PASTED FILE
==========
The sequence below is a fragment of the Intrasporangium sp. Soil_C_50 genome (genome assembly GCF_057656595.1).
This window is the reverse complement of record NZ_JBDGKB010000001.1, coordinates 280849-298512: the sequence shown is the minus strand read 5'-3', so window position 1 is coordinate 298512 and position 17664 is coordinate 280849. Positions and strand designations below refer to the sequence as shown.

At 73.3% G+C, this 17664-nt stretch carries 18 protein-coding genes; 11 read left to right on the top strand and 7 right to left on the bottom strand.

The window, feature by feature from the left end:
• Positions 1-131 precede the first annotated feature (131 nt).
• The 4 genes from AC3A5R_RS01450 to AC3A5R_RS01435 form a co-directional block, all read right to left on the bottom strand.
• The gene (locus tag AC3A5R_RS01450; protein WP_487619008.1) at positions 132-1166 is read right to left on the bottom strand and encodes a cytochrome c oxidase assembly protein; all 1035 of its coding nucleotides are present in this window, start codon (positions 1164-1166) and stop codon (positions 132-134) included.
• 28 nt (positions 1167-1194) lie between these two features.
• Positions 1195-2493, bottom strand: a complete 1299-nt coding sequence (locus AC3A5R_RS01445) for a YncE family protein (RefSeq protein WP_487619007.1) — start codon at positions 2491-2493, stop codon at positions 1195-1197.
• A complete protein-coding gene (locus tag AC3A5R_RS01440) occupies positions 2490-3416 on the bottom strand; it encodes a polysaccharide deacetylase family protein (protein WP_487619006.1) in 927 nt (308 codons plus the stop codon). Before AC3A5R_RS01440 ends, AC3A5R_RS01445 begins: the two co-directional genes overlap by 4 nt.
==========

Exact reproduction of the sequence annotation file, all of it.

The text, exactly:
The sequence below is a fragment of the Intrasporangium sp. Soil_C_50 genome (genome assembly GCF_057656595.1).
This window is the reverse complement of record NZ_JBDGKB010000001.1, coordinates 280849-298512: the sequence shown is the minus strand read 5'-3', so window position 1 is coordinate 298512 and position 17664 is coordinate 280849. Positions and strand designations below refer to the sequence as shown.

At 73.3% G+C, this 17664-nt stretch carries 18 protein-coding genes; 11 read left to right on the top strand and 7 right to left on the bottom strand.

The window, feature by feature from the left end:
• Positions 1-131 precede the first annotated feature (131 nt).
• The 4 genes from AC3A5R_RS01450 to AC3A5R_RS01435 form a co-directional block, all read right to left on the bottom strand.
• The gene (locus tag AC3A5R_RS01450; protein WP_487619008.1) at positions 132-1166 is read right to left on the bottom strand and encodes a cytochrome c oxidase assembly protein; all 1035 of its coding nucleotides are present in this window, start codon (positions 1164-1166) and stop codon (positions 132-134) included.
• 28 nt (positions 1167-1194) lie between these two features.
• Positions 1195-2493, bottom strand: a complete 1299-nt coding sequence (locus AC3A5R_RS01445) for a YncE family protein (RefSeq protein WP_487619007.1) — start codon at positions 2491-2493, stop codon at positions 1195-1197.
• A complete protein-coding gene (locus tag AC3A5R_RS01440) occupies positions 2490-3416 on the bottom strand; it encodes a polysaccharide deacetylase family protein (protein WP_487619006.1) in 927 nt (308 codons plus the stop codon). Before AC3A5R_RS01440 ends, AC3A5R_RS01445 begins: the two co-directional genes overlap by 4 nt.